FIG. 6 is a flow chart depicting another of the functions that may be implemented using the PTD 24, a method for validating information for providing a personal game service. In the embodiment shown in the figure, a ticket is validated in a manner consistent with an EZ Pay ticket system. The EZ Pay ticket is usually used for award tickets. However, the system may be adapted to provide tickets for other services including food services, prize services or accommodation services. At 600, a request for game service transaction information read from a ticket is sent via a wireless communication interface on the PTD 24 to the appropriate transaction server as described with reference to FIG. 1. At 605, the server identifies the appropriate clerk validation ticket (CVT) 34 that “owns” the ticket. When a CVT owns a ticket, the CVT has stored information regarding the status of a particular ticket issued from a gaming machine connected to the CVT 34. At 610, the server sends a request to pay the ticket to the CVT 34 identified as the owner of the ticket. Typically, the pay request indicates that a service on the ticket has been requested. For a cash ticket, a pay request means a request to cash out the ticket has been made. For a free meal, a pay request means a request to obtain the meal has been made. At 615, the CVT 34 receives the pay request for the ticket and marks the ticket pending. While the ticket is pending, any attempts to validate a ticket with similar information is blocked by the CVT 34.

At 620, the CVT 34 sends back a reply with context information to the server. As an example, the context information may be the time and place when the ticket was issued. The information from the CVT 34 to the server may be sent as one or more data packets according to a communication standard shared by the CVT 34 and server. At 625, after receiving the validation reply from the CVT 34, the server marks the pay request pending and sends a pay order to the PTD 24. While the pay request is pending, the server will not allow another ticket with the same information as the ticket with the pay request pending to be validated.

At 630, the game service representative may choose to accept or reject the pay order form the server. When the game service representative accepts the pay order from the server, At 640, the PTD 24 sends a reply to the transaction server confirming that the transaction has been performed. The transaction server marks the request paid which prevents another ticket with identical information from being validated. At 645, the server sends a confirmation to the CVT 34 that allows the CVT 34 to mark the request from pending to paid. When the game service representative rejects the pay order from the server, At 650, the PTD 24 sends a reply to the server to mark the pay request from pending to unpaid. When the ticket is marked unpaid, it may be validated by another PTD 24 or other validation device. At 655, the server sends the reply to the CVT 34 to mark the pay request from pending to unpaid which allows the ticket to be validated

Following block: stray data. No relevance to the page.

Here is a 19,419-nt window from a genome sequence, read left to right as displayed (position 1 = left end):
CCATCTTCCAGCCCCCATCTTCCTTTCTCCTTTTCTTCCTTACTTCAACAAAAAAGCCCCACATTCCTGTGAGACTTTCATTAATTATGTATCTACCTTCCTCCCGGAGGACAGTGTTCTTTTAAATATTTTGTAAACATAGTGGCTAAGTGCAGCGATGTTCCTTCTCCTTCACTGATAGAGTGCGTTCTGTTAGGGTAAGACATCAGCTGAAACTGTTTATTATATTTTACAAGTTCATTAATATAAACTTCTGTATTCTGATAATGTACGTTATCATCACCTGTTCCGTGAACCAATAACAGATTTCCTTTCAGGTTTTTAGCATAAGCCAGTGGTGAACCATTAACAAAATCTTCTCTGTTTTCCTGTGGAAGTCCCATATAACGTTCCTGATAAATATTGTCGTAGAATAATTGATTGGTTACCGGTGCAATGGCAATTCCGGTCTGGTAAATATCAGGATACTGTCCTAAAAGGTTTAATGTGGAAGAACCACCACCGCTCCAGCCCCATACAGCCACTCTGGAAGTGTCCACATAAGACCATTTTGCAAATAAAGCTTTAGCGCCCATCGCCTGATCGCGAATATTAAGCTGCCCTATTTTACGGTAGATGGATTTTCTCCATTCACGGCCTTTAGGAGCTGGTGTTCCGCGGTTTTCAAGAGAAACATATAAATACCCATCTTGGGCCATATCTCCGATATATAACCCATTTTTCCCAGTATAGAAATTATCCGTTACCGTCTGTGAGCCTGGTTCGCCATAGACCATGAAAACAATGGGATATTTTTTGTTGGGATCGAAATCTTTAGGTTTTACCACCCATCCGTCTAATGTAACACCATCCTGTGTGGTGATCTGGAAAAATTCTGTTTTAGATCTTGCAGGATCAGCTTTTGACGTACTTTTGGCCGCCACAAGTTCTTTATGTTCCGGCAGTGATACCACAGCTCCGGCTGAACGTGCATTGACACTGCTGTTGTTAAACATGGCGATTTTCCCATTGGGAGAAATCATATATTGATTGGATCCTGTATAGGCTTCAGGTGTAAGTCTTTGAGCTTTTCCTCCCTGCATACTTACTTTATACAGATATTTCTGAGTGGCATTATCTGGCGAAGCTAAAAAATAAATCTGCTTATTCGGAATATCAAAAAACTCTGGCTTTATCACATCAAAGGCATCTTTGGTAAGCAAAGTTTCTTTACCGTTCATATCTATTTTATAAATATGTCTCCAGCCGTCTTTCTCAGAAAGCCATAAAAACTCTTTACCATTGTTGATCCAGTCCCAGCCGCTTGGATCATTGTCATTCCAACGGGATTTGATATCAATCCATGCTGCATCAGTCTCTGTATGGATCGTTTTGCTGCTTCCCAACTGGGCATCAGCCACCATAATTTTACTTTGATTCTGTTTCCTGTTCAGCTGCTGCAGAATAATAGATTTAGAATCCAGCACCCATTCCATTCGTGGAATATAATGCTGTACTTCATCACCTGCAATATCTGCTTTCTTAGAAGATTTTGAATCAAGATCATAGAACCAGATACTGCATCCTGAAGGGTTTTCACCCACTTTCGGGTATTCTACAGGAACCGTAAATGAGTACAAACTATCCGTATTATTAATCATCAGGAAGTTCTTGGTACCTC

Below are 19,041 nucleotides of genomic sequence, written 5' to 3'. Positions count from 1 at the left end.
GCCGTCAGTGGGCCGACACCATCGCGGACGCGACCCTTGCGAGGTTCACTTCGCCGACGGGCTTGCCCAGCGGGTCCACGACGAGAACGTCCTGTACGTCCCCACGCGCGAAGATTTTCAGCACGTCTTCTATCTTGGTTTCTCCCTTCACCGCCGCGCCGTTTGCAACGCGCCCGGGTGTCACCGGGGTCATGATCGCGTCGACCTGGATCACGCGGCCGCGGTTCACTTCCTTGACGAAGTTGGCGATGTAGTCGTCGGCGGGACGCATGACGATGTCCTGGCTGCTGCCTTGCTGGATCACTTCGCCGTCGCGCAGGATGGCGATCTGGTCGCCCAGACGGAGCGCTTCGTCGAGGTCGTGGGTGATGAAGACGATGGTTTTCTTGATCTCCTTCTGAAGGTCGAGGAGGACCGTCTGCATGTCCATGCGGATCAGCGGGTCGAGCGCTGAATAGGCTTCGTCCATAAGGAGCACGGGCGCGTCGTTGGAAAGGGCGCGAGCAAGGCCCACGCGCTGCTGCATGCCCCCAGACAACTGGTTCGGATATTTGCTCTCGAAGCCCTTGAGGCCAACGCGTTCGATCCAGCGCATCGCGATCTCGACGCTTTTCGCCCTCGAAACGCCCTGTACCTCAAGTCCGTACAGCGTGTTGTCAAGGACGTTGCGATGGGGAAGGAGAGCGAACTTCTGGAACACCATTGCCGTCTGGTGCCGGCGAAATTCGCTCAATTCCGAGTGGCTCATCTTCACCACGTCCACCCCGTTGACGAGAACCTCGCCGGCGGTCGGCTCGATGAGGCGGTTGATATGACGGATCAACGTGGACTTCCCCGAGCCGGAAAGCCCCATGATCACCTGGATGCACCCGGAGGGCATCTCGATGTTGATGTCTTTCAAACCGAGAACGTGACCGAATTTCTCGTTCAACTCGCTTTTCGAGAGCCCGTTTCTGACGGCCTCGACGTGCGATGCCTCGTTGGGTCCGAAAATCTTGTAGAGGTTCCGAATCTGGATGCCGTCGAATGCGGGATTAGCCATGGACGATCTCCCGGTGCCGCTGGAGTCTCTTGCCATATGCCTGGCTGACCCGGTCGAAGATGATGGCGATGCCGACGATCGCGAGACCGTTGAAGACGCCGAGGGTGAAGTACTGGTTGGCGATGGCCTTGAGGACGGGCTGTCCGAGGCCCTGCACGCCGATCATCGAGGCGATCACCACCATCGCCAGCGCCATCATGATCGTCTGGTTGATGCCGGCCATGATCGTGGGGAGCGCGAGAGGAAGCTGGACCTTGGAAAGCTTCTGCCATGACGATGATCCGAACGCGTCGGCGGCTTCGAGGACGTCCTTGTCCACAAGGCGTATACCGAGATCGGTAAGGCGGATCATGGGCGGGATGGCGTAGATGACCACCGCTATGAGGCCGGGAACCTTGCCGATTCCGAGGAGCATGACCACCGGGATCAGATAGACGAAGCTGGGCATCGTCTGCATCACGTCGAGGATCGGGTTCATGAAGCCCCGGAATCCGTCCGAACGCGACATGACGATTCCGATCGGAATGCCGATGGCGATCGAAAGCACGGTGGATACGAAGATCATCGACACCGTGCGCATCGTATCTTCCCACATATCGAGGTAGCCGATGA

As described above, in one or more embodiments of the invention, a ticket may be used to provide credit/value for establishing entitlement to a service or a good, such as the right to play a game or obtain food. As detailed above, the PTD 24 may include a card reader 140. In such an arrangement, a user of the PTD 24 may use a credit card or other magnetic stripe type card for providing credit/value. Alternatively, the PTD 24 may include one or more other types of devices for obtaining/receiving information, such as a smart card reader. In such arrangements, the PTD 24 device may read information from the credit card, smart card or other device. These cards may comprise the well known credit or debit cards. This information may be used to provide the credit/value. In the example of a credit card, the player's account information may be read from the card and transmitted from the PTD 24 to the controller 42. Credit card/credit validation information may be associated with a credit card server (not shown). This credit card server may be associated with a bank or other entity remote from the casino or place of use of the PTD 24 and the controller 42. A communication link may be provided between the controller 42 and remote server for sending credit card information there over.

In one embodiment, when a player utilizes a smart card or credit card the amount of associated credit or value may be transmitted to the EZ Pay server 26, and then the credited amount may be treated in exactly the same manner as if the credit/value had been provided by a ticket. When a player wishes to cash out, the EZ Pay server 26 has a record of the original amount credited and the amounts of any awards, losses or payments, and may then issue the player a ticket representing the user's total credit.